This is one of the first things Niki ever said to Stu, The Squat Mechanic. She had started strength training to improve her health and figure. After two years of lifting, and employing the advice of half a dozen different trainers, she still didn’t have the butt or overall physique she’d been working towards.
The problem was obvious within seconds of watching her move – she was overly-reliant on her thigh muscles for all her leg exercises, allowing her glutes to do the minimum - rather than the maximum - amount of work.
Despite all the advice she'd received from other fitness professionals this imbalance had never been identified and no effort had ever been made to correct it.
Stu and Niki spent the first few weeks addressing the mechanics of her squat and other lower-body movement patterns before gradually increasing the complexity and intensity of her training program.
Niki noticed dramatic results within the first month of working with Stu and quickly started receiving compliments, usually followed by 'How on earth did you do it?!'' Niki now works as a fitness model and enjoys sponsorship from a leading athletic-wear label.
What’s most interesting about Niki’s story is that she now rocks such an eye-catching figure a lot of women ask her what exercises she does. When she tells these women she built her butt squatting, they don’t believe her.
“You have an amazing butt! What exercises do you do?”
“Yeah, but what else do you do? I mean, I squat too and I don’t have a butt like that, so you must be doing some exercises I’m not doing.”
What we'd love Niki to say right here is, “I squat properly.” She won’t, of course, because she isn’t obnoxious. It would make our point beautifully though.
There's squatting, and then there's squatting. They're not the same thing.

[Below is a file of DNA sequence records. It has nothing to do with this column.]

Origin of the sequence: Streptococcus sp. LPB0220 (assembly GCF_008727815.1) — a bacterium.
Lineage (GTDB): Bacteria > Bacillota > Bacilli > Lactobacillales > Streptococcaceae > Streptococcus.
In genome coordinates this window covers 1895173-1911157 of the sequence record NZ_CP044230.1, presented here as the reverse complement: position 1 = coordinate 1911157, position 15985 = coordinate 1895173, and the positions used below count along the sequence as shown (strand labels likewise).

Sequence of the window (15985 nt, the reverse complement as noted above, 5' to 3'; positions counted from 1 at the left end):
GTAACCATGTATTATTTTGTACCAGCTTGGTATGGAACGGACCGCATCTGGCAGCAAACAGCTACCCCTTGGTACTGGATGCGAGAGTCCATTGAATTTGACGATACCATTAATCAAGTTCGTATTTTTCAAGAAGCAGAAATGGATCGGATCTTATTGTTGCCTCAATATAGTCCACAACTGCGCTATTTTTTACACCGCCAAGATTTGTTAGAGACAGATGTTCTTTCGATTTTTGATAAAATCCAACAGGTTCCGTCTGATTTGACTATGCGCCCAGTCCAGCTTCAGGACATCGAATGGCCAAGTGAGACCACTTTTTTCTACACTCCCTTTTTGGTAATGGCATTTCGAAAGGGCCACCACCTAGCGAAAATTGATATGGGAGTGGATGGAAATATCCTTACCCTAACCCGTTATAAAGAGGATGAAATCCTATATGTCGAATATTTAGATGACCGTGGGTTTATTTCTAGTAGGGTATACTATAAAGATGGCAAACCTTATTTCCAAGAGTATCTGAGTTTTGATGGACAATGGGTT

"Hi guys, my name's Niki and I'm twenty years old"
I’ve been training for the best part of the last four years of my life, and it was not up until maybe the start of this year that I started feeling like I was making some progress and that was because I met Stu.
I asked him in a casual situation - actually I didn't know he was a trainer - the reason why my hamstrings and glutes weren't growing through my squat and deadlift and any other exercises I was doing. And he proceeded to show me through the next year how to actually do my squat and deadlift properly so I could grow my hamstrings and glutes and keep my quads slender and have a symmetrical, better looking set of legs and the rest of my body as well.
It was not up until then I felt that anything was working - I had multiple trainers say multiple conflicting things; different regimes, different exercises that were meant to make my glutes grow which didn't actually end up working.
I am now proud to say that I am really happy with how my body is developing, and I'm the leanest, strongest I have ever been, and I've gotten most compliments, requests 'who's my trainer' 'can I train with them' 'What do I train to get abs?', to get glutes that I do have.
I can tell you now that I do not do any cardio, I do not do any ab exercises. It is training properly; squatting and deadlifting properly, and just being trained properly by someone makes the biggest difference for me. They're shocked a lot of the time -'how do your squats, y'know, make your glutes grow like that? Mine don't do that!'
So it makes a big difference when people come to you shocked because you see the value in having a good trainer and training properly. But yeah, I'm super happy with the way I'm going. I'm still at 53kg and deadlifting about 100kg for my one-rep-max.
I have abs of steel, glutes that are consistently staying strong, perky, and slender legs and I'm super happy with how I am."
Who is The Squat Mechanic?
Stuart Bush is the Elite Strength Coach behind The Squat Mechanic.
Hi, I'm Stu - I make people stronger, leaner, and just generally more awesome.
Those 22-year-old personal trainers you see in the gym who offer to train you? I teach them.
In fact over the years I've been fortunate to lecture at some of the most advanced personal training institutes in the country, and currently supervise several professional development programs for personal trainers around Melbourne.
I’m an elite-level Strength Coach who specialises in correcting movement patterns and teaches select exercise professionals to do the same.
My passion is biomechanics; the science of optimising human movement.